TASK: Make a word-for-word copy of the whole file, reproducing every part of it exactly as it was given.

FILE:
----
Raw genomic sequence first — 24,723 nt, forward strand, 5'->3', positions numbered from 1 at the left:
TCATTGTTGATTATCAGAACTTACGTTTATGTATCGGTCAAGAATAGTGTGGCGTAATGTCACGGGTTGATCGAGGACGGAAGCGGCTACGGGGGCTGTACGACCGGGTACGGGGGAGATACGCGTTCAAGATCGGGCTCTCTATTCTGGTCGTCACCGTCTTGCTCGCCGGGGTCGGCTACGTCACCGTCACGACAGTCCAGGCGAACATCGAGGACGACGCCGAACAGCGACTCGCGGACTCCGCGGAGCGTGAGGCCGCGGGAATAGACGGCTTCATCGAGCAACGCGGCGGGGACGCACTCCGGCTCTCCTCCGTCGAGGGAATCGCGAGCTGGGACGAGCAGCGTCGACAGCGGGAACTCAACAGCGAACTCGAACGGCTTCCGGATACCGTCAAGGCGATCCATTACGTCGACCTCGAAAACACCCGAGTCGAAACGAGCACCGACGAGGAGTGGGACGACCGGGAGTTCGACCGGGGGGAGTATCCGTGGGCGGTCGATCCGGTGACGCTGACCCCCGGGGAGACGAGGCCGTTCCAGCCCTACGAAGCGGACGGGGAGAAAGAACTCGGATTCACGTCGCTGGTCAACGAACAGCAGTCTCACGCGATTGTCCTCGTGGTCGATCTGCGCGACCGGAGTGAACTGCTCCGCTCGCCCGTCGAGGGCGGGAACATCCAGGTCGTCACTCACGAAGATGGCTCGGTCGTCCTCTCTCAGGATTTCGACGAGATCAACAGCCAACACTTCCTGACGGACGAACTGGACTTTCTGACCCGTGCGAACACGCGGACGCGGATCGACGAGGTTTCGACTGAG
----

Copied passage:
Raw genomic sequence first — 24,723 nt, forward strand, 5'->3', positions numbered from 1 at the left:
TCATTGTTGATTATCAGAACTTACGTTTATGTATCGGTCAAGAATAGTGTGGCGTAATGTCACGGGTTGATCGAGGACGGAAGCGGCTACGGGGGCTGTACGACCGGGTACGGGGGAGATACGCGTTCAAGATCGGGCTCTCTATTCTGGTCGTCACCGTCTTGCTCGCCGGGGTCGGCTACGTCACCGTCACGACAGTCCAGGCGAACATCGAGGACGACGCCGAACAGCGACTCGCGGACTCCGCGGAGCGTGAGGCCGCGGGAATAGACGGCTTCATCGAGCAACGCGGCGGGGACGCACTCCGGCTCTCCTCCGTCGAGGGAATCGCGAGCTGGGACGAGCAGCGTCGACAGCGGGAACTCAACAGCGAACTCGAACGGCTTCCGGATACCGTCAAGGCGATCCATTACGTCGACCTCGAAAACACCCGAGTCGAAACGAGCACCGACGAGGAGTGGGACGACCGGGAGTTCGACCGGGGGGAGTATCCGTGGGCGGTCGATCCGGTGACGCTGACCCCCGGGGAGACGAGGCCGTTCCAGCCCTACGAAGCGGACGGGGAGAAAGAACTCGGATTCACGTCGCTGGTCAACGAACAGCAGTCTCACGCGATTGTCCTCGTGGTCGATCTGCGCGACCGGAGTGAACTGCTCCGCTCGCCCGTCGAGGGCGGGAACATCCAGGTCGTCACTCACGAAGATGGCTCGGTCGTCCTCTCTCAGGATTTCGACGAGATCAACAGCCAACACTTCCTGACGGACGAACTGGACTTTCTGACCCGTGCGAACACGCGGACGCGGATCGACGAGGTTTCGACTGAG